export Command: Tutorial & Examples

Set the value of an environment variable

The export command is a Unix utility that sets an environment variable for the current shell and its child processes. Environment variables are values that can be passed to the shell and its commands, and they are used to store information such as the directories that should be searched for executables (PATH), the current user's home directory (HOME), and the current terminal type (TERM).

To use the export command, you can specify the name of the environment variable you want to set and the value you want to assign to it. For example:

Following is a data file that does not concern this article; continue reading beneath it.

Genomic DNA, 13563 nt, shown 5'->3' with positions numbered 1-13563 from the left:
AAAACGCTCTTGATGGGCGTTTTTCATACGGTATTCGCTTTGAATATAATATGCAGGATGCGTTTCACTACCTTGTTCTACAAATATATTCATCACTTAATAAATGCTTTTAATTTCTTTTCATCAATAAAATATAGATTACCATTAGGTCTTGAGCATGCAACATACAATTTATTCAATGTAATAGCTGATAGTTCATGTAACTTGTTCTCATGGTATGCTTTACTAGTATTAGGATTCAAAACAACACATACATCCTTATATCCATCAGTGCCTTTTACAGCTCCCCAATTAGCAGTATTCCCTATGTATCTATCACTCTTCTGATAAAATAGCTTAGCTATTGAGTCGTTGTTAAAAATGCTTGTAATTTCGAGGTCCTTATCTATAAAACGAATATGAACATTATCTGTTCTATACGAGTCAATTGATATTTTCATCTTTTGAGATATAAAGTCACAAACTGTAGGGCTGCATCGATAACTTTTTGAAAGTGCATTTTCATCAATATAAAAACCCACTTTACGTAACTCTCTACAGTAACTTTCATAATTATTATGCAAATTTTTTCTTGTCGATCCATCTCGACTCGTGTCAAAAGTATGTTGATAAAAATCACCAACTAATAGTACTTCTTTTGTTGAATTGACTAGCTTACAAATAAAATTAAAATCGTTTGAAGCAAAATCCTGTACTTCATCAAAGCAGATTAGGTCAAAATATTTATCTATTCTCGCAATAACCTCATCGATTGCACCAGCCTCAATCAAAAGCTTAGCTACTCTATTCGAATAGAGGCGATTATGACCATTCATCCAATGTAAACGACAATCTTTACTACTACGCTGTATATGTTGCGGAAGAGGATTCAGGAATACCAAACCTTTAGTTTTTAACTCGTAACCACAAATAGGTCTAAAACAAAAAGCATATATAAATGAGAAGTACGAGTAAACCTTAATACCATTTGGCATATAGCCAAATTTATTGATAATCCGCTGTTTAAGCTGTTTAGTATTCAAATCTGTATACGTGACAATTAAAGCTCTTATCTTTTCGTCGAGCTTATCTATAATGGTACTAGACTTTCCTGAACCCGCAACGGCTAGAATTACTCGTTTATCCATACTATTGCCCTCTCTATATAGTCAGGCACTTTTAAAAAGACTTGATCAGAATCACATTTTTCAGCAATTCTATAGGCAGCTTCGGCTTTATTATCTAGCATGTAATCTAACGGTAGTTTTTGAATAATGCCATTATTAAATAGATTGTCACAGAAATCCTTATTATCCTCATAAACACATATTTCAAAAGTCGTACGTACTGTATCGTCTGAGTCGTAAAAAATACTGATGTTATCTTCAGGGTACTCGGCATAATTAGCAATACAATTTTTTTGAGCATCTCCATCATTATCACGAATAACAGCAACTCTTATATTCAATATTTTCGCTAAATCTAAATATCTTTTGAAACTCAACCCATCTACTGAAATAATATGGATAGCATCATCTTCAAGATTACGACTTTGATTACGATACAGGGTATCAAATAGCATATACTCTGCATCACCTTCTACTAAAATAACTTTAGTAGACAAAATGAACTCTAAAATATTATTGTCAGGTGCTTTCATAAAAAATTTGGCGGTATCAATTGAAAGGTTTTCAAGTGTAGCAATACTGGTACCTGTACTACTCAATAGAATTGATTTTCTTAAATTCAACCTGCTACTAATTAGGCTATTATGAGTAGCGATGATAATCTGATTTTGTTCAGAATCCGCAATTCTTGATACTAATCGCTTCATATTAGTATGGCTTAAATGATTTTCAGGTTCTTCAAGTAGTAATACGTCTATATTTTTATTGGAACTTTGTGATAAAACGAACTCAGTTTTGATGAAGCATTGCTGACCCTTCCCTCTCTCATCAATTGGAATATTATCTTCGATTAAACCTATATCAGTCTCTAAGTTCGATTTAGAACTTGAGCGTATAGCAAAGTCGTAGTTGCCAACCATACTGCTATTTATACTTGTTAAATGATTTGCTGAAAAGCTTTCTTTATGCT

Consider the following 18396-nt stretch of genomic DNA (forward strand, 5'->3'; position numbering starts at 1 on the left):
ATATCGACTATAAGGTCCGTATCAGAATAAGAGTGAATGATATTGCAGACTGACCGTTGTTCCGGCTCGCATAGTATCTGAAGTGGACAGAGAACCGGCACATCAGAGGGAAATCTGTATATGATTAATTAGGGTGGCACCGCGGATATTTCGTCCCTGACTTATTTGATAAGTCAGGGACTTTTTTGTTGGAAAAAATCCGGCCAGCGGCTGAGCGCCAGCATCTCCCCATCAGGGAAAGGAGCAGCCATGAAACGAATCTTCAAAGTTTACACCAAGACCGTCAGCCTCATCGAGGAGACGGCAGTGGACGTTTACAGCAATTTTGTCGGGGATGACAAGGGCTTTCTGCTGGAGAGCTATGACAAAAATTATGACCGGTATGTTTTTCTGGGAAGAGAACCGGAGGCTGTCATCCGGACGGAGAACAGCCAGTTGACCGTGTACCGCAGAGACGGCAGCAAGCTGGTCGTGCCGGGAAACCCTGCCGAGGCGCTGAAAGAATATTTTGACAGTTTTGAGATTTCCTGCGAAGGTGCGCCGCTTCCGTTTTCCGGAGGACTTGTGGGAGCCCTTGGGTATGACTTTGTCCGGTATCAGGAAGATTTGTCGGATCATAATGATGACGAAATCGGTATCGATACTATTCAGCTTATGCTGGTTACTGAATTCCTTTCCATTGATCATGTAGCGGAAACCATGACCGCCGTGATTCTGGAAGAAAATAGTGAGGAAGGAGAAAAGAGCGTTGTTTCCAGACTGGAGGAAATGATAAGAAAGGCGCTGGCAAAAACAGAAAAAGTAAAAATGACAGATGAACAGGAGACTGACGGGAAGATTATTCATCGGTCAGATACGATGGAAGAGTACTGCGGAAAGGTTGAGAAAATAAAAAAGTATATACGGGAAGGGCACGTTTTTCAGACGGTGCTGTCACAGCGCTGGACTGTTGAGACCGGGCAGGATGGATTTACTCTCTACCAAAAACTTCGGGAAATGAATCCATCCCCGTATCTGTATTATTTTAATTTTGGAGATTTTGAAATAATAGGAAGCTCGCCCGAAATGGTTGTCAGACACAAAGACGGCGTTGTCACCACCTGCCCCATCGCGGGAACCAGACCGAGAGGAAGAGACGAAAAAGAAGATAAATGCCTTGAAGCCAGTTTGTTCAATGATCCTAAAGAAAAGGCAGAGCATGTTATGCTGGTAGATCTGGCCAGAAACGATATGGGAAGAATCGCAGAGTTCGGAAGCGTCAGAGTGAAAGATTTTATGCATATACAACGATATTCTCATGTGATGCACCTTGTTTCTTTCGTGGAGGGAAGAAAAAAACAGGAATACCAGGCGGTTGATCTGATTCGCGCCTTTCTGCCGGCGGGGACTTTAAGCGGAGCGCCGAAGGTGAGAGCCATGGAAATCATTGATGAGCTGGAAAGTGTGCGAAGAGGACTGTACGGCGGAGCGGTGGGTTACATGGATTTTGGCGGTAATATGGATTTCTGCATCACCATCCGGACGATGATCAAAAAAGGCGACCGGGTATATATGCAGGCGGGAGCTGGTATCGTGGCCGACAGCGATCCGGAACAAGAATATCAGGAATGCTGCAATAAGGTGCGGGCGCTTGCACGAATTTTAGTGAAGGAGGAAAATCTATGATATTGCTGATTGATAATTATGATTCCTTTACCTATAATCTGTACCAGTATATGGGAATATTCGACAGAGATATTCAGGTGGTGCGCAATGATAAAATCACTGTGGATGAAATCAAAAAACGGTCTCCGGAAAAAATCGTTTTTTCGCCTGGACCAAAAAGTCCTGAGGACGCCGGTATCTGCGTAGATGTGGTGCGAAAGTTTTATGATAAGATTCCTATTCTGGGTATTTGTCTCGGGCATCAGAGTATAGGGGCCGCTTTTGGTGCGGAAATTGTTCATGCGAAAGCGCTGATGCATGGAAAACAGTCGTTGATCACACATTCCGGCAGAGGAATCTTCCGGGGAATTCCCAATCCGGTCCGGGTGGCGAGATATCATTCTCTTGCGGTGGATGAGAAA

export MYVAR=value

This will set the environment variable MYVAR to the value value. You can then use the echo command to display the value of the environment variable:

echo $MYVAR

This will output the value value.

The export command is often used in shell scripts to set environment variables that will be used by the script and its child processes. It is a useful tool for defining variables that can be used to customize the behavior of the shell and its commands.

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